• Use of a mobile speed detection system frees up at least one security officer and a patrol vehicle for other duties and is much more cost-effective.
    • Other alternatives, such as speed bumps or humps, are generally opposed by a significant number of persons because of the potential for vehicle damage and the interference with normal driving.
  • While there is a South Carolina statute that prohibits the use of speed cameras on publicly maintained roads, the statute was intended to prohibit local governmental agencies from setting up speed traps for profit, and does not apply to the private roads of Seabrook Island. We expect that a speed camera system that might be employed here would be cost-neutral, but it would not be employed as a tool to increase revenues, but only as a method of enforcement.

It is also important to remember that the speed camera alternative is only one of and complementary to a number of approaches to improving the overall safety, security and well-being of the members of our community, which is a responsibility that is given to the Board under the Covenants and Bylaws. After the Board has reached a consensus about how to proceed on this and other safety and security measures affecting the Seabrook Island Community, we then expect to make presentations available for public comment before adopting any new policies.

Please let us know if you have comments or questions.

– submitted by Janet Gorski, President, SIPOA Board of Directors

Posted in SIPOA | 5 Comments

Accident on Route 17 Southbound by Carpetbaggers Store

At about 9:40 am, Mike Gorski of Island Transportation has reported a serious accident on Route 17 southbound by the Carpetbaggers Store, with traffic backed up as far as the Route 526 junction. He suggests that anyone heading back to Seabrook from the airport or West Ashley should use Bees Ferry Road or Maybank as an alternative.

-Submitted by Tidelines Editor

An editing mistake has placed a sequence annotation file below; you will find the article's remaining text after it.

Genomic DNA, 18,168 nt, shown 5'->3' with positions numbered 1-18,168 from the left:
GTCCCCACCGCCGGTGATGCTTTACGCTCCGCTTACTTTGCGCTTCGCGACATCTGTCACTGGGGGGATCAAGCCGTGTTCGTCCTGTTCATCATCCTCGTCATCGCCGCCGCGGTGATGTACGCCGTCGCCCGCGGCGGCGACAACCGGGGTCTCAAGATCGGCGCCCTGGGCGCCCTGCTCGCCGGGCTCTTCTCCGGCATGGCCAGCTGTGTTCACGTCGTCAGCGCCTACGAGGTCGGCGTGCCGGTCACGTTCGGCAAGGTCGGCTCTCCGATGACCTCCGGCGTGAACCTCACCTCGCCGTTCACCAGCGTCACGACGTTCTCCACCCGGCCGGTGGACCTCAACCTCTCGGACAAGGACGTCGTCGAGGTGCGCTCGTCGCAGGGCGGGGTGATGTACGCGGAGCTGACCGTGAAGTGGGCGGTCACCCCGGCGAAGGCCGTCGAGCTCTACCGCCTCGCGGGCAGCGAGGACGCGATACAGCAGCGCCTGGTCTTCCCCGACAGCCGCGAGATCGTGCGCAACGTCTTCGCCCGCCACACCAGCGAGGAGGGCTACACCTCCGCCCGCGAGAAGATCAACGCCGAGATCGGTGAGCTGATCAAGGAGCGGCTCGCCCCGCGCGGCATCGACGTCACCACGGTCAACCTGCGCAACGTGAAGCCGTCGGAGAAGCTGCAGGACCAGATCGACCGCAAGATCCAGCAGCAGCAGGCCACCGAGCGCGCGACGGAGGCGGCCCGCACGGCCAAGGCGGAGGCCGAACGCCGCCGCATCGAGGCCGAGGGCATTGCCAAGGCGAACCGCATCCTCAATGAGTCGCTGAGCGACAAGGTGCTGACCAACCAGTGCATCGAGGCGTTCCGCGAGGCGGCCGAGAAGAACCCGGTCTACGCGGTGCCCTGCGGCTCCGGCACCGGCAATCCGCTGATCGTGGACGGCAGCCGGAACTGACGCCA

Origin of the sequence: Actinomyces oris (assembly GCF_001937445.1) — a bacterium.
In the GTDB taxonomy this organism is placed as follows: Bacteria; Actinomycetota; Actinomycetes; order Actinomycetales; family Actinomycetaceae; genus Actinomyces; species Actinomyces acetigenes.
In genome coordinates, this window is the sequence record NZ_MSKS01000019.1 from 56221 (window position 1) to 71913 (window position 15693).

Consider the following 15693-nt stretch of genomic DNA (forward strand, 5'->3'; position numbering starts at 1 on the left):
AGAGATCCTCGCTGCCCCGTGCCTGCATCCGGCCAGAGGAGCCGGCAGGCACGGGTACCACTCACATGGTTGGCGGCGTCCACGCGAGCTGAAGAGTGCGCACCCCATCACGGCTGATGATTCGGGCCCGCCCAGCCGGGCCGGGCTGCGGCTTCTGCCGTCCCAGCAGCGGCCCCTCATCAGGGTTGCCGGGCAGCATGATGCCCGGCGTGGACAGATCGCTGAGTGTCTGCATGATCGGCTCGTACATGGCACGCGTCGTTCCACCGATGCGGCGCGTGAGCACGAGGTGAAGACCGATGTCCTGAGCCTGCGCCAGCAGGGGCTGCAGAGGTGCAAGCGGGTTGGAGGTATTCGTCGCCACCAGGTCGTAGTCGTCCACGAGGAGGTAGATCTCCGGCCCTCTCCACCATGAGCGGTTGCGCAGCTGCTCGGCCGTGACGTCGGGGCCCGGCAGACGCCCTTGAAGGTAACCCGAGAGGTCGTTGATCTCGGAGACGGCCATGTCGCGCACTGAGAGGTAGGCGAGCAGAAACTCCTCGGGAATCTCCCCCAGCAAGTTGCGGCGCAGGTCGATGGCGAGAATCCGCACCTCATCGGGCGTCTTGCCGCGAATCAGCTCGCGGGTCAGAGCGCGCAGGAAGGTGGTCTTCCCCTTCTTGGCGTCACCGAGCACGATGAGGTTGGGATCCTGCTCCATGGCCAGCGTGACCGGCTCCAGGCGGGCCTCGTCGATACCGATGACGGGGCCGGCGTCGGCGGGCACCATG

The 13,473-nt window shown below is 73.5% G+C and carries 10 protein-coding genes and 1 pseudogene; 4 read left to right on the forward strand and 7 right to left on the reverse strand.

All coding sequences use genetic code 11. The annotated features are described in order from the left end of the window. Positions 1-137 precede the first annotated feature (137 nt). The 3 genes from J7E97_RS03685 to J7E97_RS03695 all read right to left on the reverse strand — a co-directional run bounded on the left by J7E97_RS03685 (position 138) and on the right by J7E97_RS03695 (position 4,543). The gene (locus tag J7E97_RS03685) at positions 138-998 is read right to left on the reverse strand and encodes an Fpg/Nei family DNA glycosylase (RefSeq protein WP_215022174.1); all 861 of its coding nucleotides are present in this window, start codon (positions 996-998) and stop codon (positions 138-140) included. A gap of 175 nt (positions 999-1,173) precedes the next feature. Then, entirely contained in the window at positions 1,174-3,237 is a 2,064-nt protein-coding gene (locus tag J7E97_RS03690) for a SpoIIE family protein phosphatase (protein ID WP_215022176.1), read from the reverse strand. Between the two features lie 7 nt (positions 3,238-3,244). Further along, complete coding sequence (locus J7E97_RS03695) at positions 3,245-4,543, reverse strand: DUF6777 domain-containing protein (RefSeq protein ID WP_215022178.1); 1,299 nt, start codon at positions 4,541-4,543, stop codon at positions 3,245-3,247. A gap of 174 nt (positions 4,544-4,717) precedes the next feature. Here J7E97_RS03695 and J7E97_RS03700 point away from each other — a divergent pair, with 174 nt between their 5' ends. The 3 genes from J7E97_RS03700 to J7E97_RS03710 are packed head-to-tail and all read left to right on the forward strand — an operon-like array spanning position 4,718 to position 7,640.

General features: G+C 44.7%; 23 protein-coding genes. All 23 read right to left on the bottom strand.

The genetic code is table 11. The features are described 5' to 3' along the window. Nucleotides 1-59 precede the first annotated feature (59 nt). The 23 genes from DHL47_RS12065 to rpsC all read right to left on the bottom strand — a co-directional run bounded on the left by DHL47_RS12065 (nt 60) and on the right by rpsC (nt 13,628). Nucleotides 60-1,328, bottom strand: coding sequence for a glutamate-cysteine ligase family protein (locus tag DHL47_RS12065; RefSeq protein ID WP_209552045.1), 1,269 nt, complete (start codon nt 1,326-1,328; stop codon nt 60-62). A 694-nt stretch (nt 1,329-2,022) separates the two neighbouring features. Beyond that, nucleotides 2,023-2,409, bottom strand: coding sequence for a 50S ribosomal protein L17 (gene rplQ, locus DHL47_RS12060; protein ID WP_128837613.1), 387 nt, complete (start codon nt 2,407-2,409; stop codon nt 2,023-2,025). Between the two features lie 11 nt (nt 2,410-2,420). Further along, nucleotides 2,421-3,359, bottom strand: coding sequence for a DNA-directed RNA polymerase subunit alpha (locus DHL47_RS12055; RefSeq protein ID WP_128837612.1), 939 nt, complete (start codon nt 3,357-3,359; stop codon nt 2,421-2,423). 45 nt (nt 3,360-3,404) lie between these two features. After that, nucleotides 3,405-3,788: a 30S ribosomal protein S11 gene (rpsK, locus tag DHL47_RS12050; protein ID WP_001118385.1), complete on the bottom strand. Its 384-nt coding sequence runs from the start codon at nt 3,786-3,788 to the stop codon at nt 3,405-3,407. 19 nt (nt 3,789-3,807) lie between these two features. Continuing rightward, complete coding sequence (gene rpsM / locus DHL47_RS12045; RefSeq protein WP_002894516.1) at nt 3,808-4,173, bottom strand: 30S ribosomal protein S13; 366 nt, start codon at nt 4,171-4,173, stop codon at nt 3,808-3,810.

Posted in Traffic and Weather | 1 Comment

Gibbes Museum – Realm of the Spirit: Solomon R. Guggenheim Collection – October 22nd-January 15th –

GuggenheimRealm of the Spirit: Solomon R. Guggenheim Collection

In 1936 the Gibbes Museum of Art presented the first formal exhibition of Solomon R. Guggenheim’s collection of modern art. Featuring works by Marc Chagall, Vasily Kandinsky, and Fernand Leger, among many others, the show brought international attention to Charleston. In 1938 the Gibbes again presented Guggenheim’s collection. Now, eighty years after the first exhibition, the Solomon R. Guggenheim Museum and the Gibbes Museum of Art have come together to revisit this important intersection in our institutional histories with Realm of the Spirit: Solomon R. Guggenheim Collection and the Gibbes Museum of Art.

Organized by The Solomon R. Guggenheim Foundation, New York, Realm of the Spirit features thirty-six masterworks presented in the original exhibitions by artists such as Marc Chagall, Vasily Kandinsky, Fernand Leger, Pablo Picasso, Robert Delaunay, Amedeo Modigliani, and Georges Seurat.

For tickets and information, click here.  The Gibbes is located at 135 Meeting Street, Charleston, SC, 29401

(Photo credit:  CVB website)

-Submitted by Tidelines Editor

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World Affairs Council of Charleston Meeting on October 3rd, 2016


The World Affairs Council of Charleston aims to inform the wider Charleston community through presentation of timely, non-partisan, well-credentialed speakers on world affairs.

Meeting: October 3rd, 2016 at Citadel Alumni Center, 69 Hagood Avenue, Charleston.     Reception with light refreshments begins at 5:15pm, speakers at 6:00pm.

Subject: Britain Votes to Leave the European Union: “Brexit” Background; Possible Consequences and Impact on the US.

Speakers: Dr. Samuel Wells, former Deputy Director of the Woodrow Wilson Center; Dr. Sherrill Brown Wells, Lecturer and former Editor of the State Department’s American Foreign Policy Current Documents series.

Price: 2016-17 schedule of 6 speakers on different world affairs events, $170 per couple, $100 per individual, $20 one time event charge.

For more information, please visit the World Affairs Council website –

Submitted by Barbara Burgess


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“Sip & Shop” Benefits Respite Care of Charleston – Correction

j-mclaughlinPlease note the corrected time for this event.


On Thursday, September 29, Seabrook resident Patricia Tallman will host a “Sip & Shop” event at the J. McLaughlin shops on Village Green Lane in Freshfields Village.

From 12 noon to 4:00 PM, shoppers will be able to view the Fall 2016 collections for women and men while enjoying complimentary light refreshments.

respite-care15% of proceeds during this time will benefit Respite Care of Charleston, the designated charity of the Alan Fleming Tennis Tournament being held on Seabrook during October 5-9.

-Tidelines Editor